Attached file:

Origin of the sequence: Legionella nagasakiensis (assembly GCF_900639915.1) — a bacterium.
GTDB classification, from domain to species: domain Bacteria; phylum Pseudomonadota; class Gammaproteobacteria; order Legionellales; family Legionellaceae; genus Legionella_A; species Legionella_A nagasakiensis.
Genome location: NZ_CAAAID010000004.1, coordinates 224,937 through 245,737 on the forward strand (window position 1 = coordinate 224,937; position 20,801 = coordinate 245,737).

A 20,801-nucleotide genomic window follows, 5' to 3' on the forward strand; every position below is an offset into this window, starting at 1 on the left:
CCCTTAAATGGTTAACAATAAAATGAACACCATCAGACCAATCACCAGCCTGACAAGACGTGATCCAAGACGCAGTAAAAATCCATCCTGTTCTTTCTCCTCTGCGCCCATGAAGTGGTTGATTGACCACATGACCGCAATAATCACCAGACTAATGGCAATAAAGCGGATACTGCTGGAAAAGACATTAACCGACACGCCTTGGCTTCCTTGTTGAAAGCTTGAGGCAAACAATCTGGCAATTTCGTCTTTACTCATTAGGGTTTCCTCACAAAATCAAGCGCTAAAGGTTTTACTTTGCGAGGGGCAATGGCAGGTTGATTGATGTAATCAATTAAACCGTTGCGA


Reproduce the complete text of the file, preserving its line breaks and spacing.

Origin of the sequence: Legionella nagasakiensis (assembly GCF_900639915.1) — a bacterium.
GTDB classification, from domain to species: domain Bacteria; phylum Pseudomonadota; class Gammaproteobacteria; order Legionellales; family Legionellaceae; genus Legionella_A; species Legionella_A nagasakiensis.
Genome location: NZ_CAAAID010000004.1, coordinates 224,937 through 245,737 on the forward strand (window position 1 = coordinate 224,937; position 20,801 = coordinate 245,737).

A 20,801-nucleotide genomic window follows, 5' to 3' on the forward strand; every position below is an offset into this window, starting at 1 on the left:
CCCTTAAATGGTTAACAATAAAATGAACACCATCAGACCAATCACCAGCCTGACAAGACGTGATCCAAGACGCAGTAAAAATCCATCCTGTTCTTTCTCCTCTGCGCCCATGAAGTGGTTGATTGACCACATGACCGCAATAATCACCAGACTAATGGCAATAAAGCGGATACTGCTGGAAAAGACATTAACCGACACGCCTTGGCTTCCTTGTTGAAAGCTTGAGGCAAACAATCTGGCAATTTCGTCTTTACTCATTAGGGTTTCCTCACAAAATCAAGCGCTAAAGGTTTTACTTTGCGAGGGGCAATGGCAGGTTGATTGATGTAATCAATTAAACCGTTGCGA